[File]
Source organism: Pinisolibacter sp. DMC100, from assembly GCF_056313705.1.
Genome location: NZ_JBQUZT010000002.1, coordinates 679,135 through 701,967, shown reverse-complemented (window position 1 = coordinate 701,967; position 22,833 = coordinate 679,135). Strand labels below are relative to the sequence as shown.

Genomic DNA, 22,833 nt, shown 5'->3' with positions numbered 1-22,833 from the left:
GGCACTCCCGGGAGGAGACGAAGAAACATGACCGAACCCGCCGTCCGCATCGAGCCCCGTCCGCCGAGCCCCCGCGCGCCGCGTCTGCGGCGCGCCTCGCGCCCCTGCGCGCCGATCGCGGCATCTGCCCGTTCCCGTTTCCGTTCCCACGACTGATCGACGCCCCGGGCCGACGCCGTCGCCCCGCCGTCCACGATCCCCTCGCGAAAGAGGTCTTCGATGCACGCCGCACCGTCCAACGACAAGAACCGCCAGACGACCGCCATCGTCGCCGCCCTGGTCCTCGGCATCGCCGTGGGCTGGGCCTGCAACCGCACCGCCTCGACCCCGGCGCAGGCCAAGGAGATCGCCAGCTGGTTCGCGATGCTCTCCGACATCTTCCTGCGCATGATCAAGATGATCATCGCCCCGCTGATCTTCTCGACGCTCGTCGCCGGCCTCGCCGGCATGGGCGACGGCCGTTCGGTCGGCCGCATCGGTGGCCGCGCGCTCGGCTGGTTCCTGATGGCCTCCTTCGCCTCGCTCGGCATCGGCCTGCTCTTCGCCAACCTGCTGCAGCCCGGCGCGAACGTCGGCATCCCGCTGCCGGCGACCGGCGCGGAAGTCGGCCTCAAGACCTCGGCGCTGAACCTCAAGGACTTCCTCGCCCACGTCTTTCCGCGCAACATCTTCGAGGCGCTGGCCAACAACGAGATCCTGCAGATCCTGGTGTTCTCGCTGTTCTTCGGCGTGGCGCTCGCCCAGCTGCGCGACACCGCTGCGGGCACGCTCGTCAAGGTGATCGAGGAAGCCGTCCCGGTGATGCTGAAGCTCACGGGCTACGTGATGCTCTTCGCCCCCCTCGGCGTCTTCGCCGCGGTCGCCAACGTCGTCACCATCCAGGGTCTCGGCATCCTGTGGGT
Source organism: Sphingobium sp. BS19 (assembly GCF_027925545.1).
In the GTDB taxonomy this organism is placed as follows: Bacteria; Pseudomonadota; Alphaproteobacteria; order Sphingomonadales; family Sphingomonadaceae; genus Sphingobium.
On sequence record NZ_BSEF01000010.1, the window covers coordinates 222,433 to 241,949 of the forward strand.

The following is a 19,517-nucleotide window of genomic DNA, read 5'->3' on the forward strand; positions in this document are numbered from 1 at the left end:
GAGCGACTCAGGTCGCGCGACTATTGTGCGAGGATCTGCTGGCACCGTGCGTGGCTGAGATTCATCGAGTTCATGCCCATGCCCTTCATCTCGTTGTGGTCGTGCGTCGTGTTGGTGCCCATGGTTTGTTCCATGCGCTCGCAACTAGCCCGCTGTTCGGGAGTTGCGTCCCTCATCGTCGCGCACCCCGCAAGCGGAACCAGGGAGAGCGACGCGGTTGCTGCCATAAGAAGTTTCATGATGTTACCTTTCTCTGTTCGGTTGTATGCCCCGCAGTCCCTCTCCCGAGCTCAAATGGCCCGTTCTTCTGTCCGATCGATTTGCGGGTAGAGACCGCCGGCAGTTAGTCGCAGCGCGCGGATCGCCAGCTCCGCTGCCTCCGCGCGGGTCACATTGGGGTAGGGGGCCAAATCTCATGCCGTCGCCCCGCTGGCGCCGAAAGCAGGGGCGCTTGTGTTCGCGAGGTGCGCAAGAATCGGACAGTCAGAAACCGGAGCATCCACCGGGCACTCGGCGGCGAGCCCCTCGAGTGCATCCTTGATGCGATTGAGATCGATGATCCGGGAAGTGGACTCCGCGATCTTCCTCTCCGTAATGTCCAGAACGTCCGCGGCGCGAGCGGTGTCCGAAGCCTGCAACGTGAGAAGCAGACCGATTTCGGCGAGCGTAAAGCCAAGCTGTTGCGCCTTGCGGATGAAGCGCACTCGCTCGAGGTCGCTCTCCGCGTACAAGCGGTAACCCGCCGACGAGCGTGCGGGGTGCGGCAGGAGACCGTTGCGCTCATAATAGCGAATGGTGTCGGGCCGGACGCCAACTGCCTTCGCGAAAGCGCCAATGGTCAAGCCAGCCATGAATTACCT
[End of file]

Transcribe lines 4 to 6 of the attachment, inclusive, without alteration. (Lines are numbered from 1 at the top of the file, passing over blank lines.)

GGCACTCCCGGGAGGAGACGAAGAAACATGACCGAACCCGCCGTCCGCATCGAGCCCCGTCCGCCGAGCCCCCGCGCGCCGCGTCTGCGGCGCGCCTCGCGCCCCTGCGCGCCGATCGCGGCATCTGCCCGTTCCCGTTTCCGTTCCCACGACTGATCGACGCCCCGGGCCGACGCCGTCGCCCCGCCGTCCACGATCCCCTCGCGAAAGAGGTCTTCGATGCACGCCGCACCGTCCAACGACAAGAACCGCCAGACGACCGCCATCGTCGCCGCCCTGGTCCTCGGCATCGCCGTGGGCTGGGCCTGCAACCGCACCGCCTCGACCCCGGCGCAGGCCAAGGAGATCGCCAGCTGGTTCGCGATGCTCTCCGACATCTTCCTGCGCATGATCAAGATGATCATCGCCCCGCTGATCTTCTCGACGCTCGTCGCCGGCCTCGCCGGCATGGGCGACGGCCGTTCGGTCGGCCGCATCGGTGGCCGCGCGCTCGGCTGGTTCCTGATGGCCTCCTTCGCCTCGCTCGGCATCGGCCTGCTCTTCGCCAACCTGCTGCAGCCCGGCGCGAACGTCGGCATCCCGCTGCCGGCGACCGGCGCGGAAGTCGGCCTCAAGACCTCGGCGCTGAACCTCAAGGACTTCCTCGCCCACGTCTTTCCGCGCAACATCTTCGAGGCGCTGGCCAACAACGAGATCCTGCAGATCCTGGTGTTCTCGCTGTTCTTCGGCGTGGCGCTCGCCCAGCTGCGCGACACCGCTGCGGGCACGCTCGTCAAGGTGATCGAGGAAGCCGTCCCGGTGATGCTGAAGCTCACGGGCTACGTGATGCTCTTCGCCCCCCTCGGCGTCTTCGCCGCGGTCGCCAACGTCGTCACCATCCAGGGTCTCGGCATCCTGTGGGT
Source organism: Sphingobium sp. BS19 (assembly GCF_027925545.1).
In the GTDB taxonomy this organism is placed as follows: Bacteria; Pseudomonadota; Alphaproteobacteria; order Sphingomonadales; family Sphingomonadaceae; genus Sphingobium.